Once your child turns three-years old, they become eligible for most early learning programs, including Montessori preschool. Preschool isn’t required in America, but it’s a valuable experience that prepares children for formal education while building self-confidence and social skills.
Preschool promotes positive emotions about school and learning
For many children, preschool is their first exposure to a structured learning environment. Their impression of formal schooling can change over time, but it’s easier to go into kindergarten with a positive attitude, especially as curriculum becomes more complex.
Preschools focusing on early learning can also give an academic boost, sending children to kindergarten with higher self-confidence than children who haven’t yet experienced structured learning. Students who attend high quality preschools, including authentic Montessori schools, enter kindergarten with pre-literacy and pre-math skills. Montessori preschool graduates in particular learn the ABCs, numbers, and pattern recognition by the time they enter elementary school.
Preschool develops social skills
Whether a child attends a regular preschool or a Montessori preschool, they’ll be talking, learning, and playing with children of different personalities and backgrounds. Their classmates will also range from three- to six-years old, expanding their social experiences. They’ll learn to respectfully communicate with teachers and peers and approach disagreements without losing their temper. These improved social skills will build a strong foundation to build upon throughout their childhood, and will make transitioning to elementary school easier.
Preschool teaches self-regulation
Preschool might be a child’s first time spending hours at a time away from their parents. Now is their opportunity to discover their independence. At Montessori preschools, teachers encourage children to make their own choices regarding their approach to learning. Children determine how they’ll approach a curriculum topic, assist their peers in group work, and make their own decisions.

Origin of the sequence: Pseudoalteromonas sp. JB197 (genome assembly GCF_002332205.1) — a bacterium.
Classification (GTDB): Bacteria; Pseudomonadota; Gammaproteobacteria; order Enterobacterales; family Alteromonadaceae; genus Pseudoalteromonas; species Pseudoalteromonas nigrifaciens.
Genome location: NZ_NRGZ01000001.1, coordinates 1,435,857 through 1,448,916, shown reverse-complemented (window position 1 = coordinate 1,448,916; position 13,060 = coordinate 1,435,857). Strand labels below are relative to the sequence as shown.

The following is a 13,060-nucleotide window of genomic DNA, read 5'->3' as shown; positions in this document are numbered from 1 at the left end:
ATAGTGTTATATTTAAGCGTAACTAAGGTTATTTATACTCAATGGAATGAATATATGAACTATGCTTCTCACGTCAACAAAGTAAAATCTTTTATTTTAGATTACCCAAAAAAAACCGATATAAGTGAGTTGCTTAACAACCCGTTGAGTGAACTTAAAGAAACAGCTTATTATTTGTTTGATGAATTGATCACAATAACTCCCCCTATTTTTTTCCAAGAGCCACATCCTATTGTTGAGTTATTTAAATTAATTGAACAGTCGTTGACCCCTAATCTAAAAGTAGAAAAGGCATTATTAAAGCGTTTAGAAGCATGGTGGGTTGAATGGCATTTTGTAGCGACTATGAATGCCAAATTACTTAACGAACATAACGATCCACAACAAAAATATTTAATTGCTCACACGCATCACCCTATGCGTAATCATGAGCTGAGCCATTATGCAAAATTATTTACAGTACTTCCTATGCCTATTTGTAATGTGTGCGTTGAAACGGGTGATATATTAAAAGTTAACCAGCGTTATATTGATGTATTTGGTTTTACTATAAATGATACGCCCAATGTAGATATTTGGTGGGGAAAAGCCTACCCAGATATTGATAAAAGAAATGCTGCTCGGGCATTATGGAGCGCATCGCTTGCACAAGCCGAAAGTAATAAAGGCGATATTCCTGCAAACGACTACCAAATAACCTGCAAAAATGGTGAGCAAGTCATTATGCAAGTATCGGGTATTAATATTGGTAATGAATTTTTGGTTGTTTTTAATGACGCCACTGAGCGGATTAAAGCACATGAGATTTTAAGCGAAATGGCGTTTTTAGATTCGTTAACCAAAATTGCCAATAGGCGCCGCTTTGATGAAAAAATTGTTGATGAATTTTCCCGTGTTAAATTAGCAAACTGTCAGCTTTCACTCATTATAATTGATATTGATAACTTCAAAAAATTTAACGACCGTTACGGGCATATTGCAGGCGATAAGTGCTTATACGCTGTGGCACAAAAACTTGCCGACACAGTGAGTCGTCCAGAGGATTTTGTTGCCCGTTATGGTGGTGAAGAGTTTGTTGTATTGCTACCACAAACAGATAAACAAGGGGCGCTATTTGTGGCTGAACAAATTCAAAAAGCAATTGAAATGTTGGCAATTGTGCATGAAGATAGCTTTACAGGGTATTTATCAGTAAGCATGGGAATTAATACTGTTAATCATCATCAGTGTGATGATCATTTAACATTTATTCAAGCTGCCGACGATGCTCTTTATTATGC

Montessori preschools also dedicate a part of their curriculum to practical life. Children learn to tie their shoes, button coats, wash dishes, and care for themselves. This teaches them how to self-regulate so when they leave the classroom, they have the confidence to act independently at home.
Preschool strengthens fine motor skills
Around three-years of age, children start to greatly increase use of their fine motor skills. These are the small hand muscles that allow them to write, button their clothes, tie their shoes, and manipulate objects. Preschools with highly-interactive environments, such as the prepared environments at Montessori preschools, give countless opportunities to strengthen fine motor skills.
Preschool is a child’s first major opportunity to get ahead
All parents should consider sending their child to preschool to get a leg up in academic, emotional, and personal development. If your child is approaching the preschool age, consider giving your child that beneficial boost.